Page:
The “truth” about Santa
Fifth grade has turned out to be one of my favorites so far in Noah’s little life journey. I remember fifth grade as awkward and full of mean girls and bangs. But, for Noah, he is really coming into his own and blossoming into a really cool human. And, every now and then, I catch a glimpse of a little young adult.
I really felt it on Christmas Eve this year when he asked me the question I knew was coming but was trying to avoid… Is Santa Claus real?
To set the record straight, I have never been a big fan of Santa. And, when I became a mom, I had full intentions of not buying into the whole fat man in a suit bringing presents idea. But that all changed when Noah’s little blue eyes sparkled in the lights of the Christmas tree. It was then that I realized that the magic of Santa was right in front of me- with no fat bearded man in sight.
And that is what I have tried to focus on when it came to Christmas- the magic. That feeling you get when you see the lights on the houses start to go up and when the Christmas songs begin to play on the radio. Magic is in the anticipation of seeing the look on your best friend’s face when they open the most perfect present in the world that you just knew they would love. And I watch the magic appear all around as we get the cherished family Christmas decorations out of the boxes and tell stories about the special ornaments as we place them on the tree.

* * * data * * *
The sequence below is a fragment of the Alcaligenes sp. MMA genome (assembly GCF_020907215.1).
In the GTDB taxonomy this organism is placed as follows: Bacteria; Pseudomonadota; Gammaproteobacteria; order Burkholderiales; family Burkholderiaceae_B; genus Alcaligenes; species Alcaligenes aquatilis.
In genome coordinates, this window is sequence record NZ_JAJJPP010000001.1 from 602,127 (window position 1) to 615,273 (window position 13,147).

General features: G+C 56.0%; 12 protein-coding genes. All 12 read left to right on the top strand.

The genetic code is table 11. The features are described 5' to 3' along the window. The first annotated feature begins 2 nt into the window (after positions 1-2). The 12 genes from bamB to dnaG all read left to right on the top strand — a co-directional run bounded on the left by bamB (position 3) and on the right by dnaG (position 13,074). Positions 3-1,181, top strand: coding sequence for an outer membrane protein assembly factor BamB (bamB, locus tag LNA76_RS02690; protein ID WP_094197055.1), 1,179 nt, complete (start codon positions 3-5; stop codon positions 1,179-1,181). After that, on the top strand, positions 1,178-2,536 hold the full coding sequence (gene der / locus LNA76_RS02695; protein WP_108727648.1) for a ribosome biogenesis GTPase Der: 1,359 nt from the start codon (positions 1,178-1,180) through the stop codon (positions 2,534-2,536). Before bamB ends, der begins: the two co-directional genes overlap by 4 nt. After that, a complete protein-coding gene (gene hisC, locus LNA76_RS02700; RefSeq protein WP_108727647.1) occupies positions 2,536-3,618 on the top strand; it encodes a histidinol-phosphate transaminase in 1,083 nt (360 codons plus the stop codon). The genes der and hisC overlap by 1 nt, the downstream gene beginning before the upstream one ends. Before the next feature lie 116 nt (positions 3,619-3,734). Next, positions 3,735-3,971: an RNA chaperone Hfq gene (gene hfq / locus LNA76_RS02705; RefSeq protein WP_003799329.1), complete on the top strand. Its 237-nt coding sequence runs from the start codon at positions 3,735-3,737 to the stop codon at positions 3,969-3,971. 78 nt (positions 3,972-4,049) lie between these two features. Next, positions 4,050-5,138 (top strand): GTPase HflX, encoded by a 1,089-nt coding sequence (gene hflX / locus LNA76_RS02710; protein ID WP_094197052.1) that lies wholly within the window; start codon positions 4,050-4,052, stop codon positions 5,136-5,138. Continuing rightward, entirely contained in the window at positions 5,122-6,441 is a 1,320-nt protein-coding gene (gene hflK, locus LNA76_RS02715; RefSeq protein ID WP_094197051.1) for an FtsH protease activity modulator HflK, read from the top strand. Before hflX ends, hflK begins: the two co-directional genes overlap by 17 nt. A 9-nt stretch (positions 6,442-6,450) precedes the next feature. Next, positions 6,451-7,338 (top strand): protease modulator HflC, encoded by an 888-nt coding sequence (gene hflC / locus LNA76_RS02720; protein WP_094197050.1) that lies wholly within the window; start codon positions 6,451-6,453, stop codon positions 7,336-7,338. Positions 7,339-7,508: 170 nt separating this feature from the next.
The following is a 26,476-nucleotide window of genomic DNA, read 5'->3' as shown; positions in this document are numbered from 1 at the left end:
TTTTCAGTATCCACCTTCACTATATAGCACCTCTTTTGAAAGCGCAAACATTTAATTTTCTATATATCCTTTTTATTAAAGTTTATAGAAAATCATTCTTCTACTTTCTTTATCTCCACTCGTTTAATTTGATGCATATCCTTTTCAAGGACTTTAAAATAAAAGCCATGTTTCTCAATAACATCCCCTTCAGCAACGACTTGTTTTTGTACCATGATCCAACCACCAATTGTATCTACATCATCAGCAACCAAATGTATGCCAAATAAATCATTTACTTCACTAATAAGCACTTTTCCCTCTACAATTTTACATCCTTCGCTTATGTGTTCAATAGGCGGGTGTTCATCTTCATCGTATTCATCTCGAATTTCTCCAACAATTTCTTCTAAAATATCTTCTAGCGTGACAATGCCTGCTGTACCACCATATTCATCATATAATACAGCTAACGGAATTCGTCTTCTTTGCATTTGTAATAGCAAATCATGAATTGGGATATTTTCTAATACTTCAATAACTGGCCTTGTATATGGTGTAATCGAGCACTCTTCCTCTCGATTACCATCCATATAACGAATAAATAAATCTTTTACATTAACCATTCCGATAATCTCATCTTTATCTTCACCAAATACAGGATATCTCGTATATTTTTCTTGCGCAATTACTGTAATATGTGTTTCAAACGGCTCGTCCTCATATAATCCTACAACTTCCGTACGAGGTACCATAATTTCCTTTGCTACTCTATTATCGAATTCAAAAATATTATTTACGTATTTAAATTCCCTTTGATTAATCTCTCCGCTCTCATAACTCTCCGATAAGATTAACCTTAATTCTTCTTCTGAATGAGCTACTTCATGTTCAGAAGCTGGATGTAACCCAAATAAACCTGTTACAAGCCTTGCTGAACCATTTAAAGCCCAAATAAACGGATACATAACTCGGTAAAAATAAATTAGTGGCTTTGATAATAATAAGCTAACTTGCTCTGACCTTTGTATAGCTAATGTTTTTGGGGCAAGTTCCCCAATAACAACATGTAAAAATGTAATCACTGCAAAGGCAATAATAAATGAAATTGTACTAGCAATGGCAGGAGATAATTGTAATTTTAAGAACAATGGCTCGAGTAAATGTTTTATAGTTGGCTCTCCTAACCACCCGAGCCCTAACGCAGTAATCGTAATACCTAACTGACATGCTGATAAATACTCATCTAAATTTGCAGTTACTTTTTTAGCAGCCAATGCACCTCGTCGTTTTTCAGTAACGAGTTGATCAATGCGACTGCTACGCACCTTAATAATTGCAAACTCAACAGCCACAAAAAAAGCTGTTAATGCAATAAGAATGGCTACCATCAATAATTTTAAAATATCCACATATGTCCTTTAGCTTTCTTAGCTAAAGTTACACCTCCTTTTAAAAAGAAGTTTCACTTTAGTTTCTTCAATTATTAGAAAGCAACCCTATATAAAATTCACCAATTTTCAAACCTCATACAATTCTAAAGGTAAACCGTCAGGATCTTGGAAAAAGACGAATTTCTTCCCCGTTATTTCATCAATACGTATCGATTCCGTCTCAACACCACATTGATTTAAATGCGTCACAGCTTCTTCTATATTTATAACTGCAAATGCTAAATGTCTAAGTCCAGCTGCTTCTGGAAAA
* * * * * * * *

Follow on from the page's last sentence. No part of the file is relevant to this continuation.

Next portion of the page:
All this being said, I picked Luke up from after school about 2 weeks before Christmas and, when I told him he would have to wait until after dinner to play on his iPad, he informed me that he not only hated me but he also “didn’t care at all about my Christmas magic because magic isn’t even real!” It is important to note that this is, probably, the meanest thing anyone has ever said to me.
So, even after this incident with Luke – when Noah asked me for the “truth” about Santa – magic, the good kind of sparkling magic, was the only thing that came to mind.
How I revealed the truth about Santa:
“Noah, the truth is, Santa has never been a big fat bearded guy that sneaks down your chimney and leaves you presents. The presents part has always been me and your dad. However, that doesn’t mean that Santa isn’t real. Santa is part of the Christmas magic that makes this time of year so special.
Christmas magic is different as you grow up and, as a little kid, Christmas magic shows up as the idea of a kind and gentle person who loves you and all the kids of the world so much that he wants to share the joy of Christmas with children by bringing them presents. As these kids grow up, like you, Christmas becomes less about the presents and the magic of Santa turns into something else.
Right now, now that you are 10 years old, Christmas magic lives in more than just presents. Remember that feeling you had when you looked at all of the lights in the trees in Sunset Hills? Or that feeling in your belly when we sing Christmas songs together? Or how much you look forward to curling up in our PJs every year to stay up late and watch Home Alone? That feeling that fills your whole body is where the magic of Christmas lives.
Santa now has a different meaning. Now you get to watch the sparkle in Luke’s eyes when he walks into the living room to see the presents that Santa brought. Now you get to see the joy in our faces a little differently when you rummage through your stocking. And now, you will see that Santa is always real as long as you can feel the magic.